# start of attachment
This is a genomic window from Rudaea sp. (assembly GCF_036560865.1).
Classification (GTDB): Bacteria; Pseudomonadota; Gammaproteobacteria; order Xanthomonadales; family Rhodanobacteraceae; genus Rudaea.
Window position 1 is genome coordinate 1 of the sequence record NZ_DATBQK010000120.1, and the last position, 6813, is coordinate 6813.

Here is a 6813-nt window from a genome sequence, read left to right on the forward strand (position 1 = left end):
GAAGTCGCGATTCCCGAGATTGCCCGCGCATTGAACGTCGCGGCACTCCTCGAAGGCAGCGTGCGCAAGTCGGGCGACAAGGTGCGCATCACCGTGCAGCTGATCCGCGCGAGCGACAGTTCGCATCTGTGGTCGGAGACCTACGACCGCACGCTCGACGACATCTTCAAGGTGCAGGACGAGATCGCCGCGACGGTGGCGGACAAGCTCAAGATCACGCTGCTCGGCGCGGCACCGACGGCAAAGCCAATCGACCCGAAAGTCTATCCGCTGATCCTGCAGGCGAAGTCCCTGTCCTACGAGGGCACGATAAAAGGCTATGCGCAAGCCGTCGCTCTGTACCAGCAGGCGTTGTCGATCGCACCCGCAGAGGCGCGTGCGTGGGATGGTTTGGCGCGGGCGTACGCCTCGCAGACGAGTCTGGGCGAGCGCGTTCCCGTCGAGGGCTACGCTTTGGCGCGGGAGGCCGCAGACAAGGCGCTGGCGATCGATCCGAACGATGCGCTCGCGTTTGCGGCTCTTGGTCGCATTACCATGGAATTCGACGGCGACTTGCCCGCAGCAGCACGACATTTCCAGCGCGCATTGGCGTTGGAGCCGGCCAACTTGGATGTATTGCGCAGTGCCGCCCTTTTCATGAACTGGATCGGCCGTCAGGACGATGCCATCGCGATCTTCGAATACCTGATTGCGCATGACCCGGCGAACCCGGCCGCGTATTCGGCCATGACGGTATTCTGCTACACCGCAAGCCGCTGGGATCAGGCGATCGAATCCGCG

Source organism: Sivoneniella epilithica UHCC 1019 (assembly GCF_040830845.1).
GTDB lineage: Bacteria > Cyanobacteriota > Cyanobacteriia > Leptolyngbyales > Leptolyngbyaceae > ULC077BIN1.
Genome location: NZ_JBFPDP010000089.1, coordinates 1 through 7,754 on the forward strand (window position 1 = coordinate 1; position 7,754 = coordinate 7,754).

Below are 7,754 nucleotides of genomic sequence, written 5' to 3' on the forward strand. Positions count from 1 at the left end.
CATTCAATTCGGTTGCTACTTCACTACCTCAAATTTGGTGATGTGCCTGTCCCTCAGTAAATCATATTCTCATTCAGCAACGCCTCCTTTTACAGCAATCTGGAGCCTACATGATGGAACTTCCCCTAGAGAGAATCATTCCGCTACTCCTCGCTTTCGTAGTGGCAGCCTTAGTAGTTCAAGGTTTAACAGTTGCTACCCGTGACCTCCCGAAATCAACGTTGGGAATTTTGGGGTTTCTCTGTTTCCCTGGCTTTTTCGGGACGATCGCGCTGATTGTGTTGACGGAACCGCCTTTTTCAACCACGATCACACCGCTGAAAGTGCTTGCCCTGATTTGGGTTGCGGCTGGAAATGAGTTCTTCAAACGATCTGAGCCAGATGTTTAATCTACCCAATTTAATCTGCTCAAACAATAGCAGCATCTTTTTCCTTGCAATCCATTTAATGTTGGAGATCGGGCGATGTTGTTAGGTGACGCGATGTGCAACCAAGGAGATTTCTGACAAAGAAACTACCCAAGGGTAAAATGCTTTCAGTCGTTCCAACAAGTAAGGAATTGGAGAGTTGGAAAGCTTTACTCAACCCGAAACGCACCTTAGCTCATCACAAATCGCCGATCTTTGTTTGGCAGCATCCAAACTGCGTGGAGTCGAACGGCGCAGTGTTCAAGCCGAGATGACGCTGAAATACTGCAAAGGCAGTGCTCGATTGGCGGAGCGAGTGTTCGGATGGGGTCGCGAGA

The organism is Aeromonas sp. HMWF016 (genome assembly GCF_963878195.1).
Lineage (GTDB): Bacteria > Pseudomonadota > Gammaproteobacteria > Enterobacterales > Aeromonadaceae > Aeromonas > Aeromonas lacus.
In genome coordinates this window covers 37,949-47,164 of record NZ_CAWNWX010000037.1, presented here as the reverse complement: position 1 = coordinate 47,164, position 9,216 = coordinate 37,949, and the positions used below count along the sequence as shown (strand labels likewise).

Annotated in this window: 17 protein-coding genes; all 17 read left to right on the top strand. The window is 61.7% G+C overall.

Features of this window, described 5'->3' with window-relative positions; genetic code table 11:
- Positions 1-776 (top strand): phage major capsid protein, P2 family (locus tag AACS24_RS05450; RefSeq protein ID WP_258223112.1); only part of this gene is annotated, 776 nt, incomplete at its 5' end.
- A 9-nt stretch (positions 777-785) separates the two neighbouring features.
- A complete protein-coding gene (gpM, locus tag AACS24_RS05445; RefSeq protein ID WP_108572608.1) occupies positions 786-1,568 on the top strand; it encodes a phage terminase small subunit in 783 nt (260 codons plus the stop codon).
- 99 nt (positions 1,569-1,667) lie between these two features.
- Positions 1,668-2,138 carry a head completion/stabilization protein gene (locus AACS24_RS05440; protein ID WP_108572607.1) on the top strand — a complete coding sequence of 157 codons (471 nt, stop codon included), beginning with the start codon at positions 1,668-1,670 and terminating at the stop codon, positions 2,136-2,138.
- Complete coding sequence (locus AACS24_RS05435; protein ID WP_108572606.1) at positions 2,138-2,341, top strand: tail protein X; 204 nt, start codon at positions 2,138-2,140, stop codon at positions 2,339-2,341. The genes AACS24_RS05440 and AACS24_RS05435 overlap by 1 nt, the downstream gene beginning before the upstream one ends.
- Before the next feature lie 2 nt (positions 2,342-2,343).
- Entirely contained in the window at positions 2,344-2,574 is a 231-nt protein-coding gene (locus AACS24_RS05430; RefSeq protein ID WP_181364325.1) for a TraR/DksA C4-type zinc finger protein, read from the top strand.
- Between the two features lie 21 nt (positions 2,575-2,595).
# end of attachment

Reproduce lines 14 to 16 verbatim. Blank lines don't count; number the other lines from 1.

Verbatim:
Annotated in this window: 17 protein-coding genes; all 17 read left to right on the top strand. The window is 61.7% G+C overall.

Features of this window, described 5'->3' with window-relative positions; genetic code table 11:
- Positions 1-776 (top strand): phage major capsid protein, P2 family (locus tag AACS24_RS05450; RefSeq protein ID WP_258223112.1); only part of this gene is annotated, 776 nt, incomplete at its 5' end.